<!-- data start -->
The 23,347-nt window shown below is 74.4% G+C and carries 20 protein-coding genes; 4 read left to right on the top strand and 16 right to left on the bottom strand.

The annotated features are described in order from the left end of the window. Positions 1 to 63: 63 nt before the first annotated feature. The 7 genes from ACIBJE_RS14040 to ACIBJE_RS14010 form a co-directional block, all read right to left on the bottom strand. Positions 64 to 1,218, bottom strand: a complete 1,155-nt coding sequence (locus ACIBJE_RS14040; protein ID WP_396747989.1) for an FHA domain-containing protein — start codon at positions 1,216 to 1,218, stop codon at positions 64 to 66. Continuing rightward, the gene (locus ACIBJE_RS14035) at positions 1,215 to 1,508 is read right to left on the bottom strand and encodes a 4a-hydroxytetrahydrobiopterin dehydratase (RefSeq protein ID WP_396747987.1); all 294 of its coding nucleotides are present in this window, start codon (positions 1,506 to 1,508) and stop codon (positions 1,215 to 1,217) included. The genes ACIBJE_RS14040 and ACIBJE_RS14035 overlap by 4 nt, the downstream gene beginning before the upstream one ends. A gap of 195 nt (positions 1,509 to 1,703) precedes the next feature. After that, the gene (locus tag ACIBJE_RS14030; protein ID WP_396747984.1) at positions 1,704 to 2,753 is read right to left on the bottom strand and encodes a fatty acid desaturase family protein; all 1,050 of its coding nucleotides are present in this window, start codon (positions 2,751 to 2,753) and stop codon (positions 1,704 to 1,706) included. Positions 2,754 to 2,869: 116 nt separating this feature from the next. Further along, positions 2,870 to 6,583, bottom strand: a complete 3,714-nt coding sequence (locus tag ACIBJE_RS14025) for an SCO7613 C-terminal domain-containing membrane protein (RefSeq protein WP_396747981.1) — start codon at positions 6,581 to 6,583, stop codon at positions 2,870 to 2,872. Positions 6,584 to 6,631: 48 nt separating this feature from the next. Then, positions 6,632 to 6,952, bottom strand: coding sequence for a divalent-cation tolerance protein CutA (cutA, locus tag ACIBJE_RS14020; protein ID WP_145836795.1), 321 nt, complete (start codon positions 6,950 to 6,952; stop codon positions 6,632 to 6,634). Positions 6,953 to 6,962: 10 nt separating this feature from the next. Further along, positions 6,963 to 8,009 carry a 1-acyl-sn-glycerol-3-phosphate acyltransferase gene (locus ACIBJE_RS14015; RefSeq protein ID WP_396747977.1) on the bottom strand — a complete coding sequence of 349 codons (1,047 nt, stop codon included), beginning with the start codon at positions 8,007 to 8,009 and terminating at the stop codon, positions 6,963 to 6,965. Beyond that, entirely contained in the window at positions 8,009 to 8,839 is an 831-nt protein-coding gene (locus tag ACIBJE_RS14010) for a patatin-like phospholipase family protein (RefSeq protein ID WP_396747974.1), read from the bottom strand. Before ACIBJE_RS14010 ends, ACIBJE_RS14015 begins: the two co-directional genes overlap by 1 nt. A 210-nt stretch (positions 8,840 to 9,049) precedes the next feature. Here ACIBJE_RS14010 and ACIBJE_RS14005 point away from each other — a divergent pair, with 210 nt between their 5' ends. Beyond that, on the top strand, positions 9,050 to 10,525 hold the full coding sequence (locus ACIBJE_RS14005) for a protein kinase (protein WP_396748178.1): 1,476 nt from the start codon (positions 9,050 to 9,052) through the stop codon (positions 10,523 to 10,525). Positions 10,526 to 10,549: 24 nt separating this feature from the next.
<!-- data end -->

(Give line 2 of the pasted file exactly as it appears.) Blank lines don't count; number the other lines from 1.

The annotated features are described in order from the left end of the window. Positions 1 to 63: 63 nt before the first annotated feature. The 7 genes from ACIBJE_RS14040 to ACIBJE_RS14010 form a co-directional block, all read right to left on the bottom strand. Positions 64 to 1,218, bottom strand: a complete 1,155-nt coding sequence (locus ACIBJE_RS14040; protein ID WP_396747989.1) for an FHA domain-containing protein — start codon at positions 1,216 to 1,218, stop codon at positions 64 to 66. Continuing rightward, the gene (locus ACIBJE_RS14035) at positions 1,215 to 1,508 is read right to left on the bottom strand and encodes a 4a-hydroxytetrahydrobiopterin dehydratase (RefSeq protein ID WP_396747987.1); all 294 of its coding nucleotides are present in this window, start codon (positions 1,506 to 1,508) and stop codon (positions 1,215 to 1,217) included. The genes ACIBJE_RS14040 and ACIBJE_RS14035 overlap by 4 nt, the downstream gene beginning before the upstream one ends. A gap of 195 nt (positions 1,509 to 1,703) precedes the next feature. After that, the gene (locus tag ACIBJE_RS14030; protein ID WP_396747984.1) at positions 1,704 to 2,753 is read right to left on the bottom strand and encodes a fatty acid desaturase family protein; all 1,050 of its coding nucleotides are present in this window, start codon (positions 2,751 to 2,753) and stop codon (positions 1,704 to 1,706) included. Positions 2,754 to 2,869: 116 nt separating this feature from the next. Further along, positions 2,870 to 6,583, bottom strand: a complete 3,714-nt coding sequence (locus tag ACIBJE_RS14025) for an SCO7613 C-terminal domain-containing membrane protein (RefSeq protein WP_396747981.1) — start codon at positions 6,581 to 6,583, stop codon at positions 2,870 to 2,872. Positions 6,584 to 6,631: 48 nt separating this feature from the next. Then, positions 6,632 to 6,952, bottom strand: coding sequence for a divalent-cation tolerance protein CutA (cutA, locus tag ACIBJE_RS14020; protein ID WP_145836795.1), 321 nt, complete (start codon positions 6,950 to 6,952; stop codon positions 6,632 to 6,634). Positions 6,953 to 6,962: 10 nt separating this feature from the next. Further along, positions 6,963 to 8,009 carry a 1-acyl-sn-glycerol-3-phosphate acyltransferase gene (locus ACIBJE_RS14015; RefSeq protein ID WP_396747977.1) on the bottom strand — a complete coding sequence of 349 codons (1,047 nt, stop codon included), beginning with the start codon at positions 8,007 to 8,009 and terminating at the stop codon, positions 6,963 to 6,965. Beyond that, entirely contained in the window at positions 8,009 to 8,839 is an 831-nt protein-coding gene (locus tag ACIBJE_RS14010) for a patatin-like phospholipase family protein (RefSeq protein ID WP_396747974.1), read from the bottom strand. Before ACIBJE_RS14010 ends, ACIBJE_RS14015 begins: the two co-directional genes overlap by 1 nt. A 210-nt stretch (positions 8,840 to 9,049) precedes the next feature. Here ACIBJE_RS14010 and ACIBJE_RS14005 point away from each other — a divergent pair, with 210 nt between their 5' ends. Beyond that, on the top strand, positions 9,050 to 10,525 hold the full coding sequence (locus ACIBJE_RS14005) for a protein kinase (protein WP_396748178.1): 1,476 nt from the start codon (positions 9,050 to 9,052) through the stop codon (positions 10,523 to 10,525). Positions 10,526 to 10,549: 24 nt separating this feature from the next.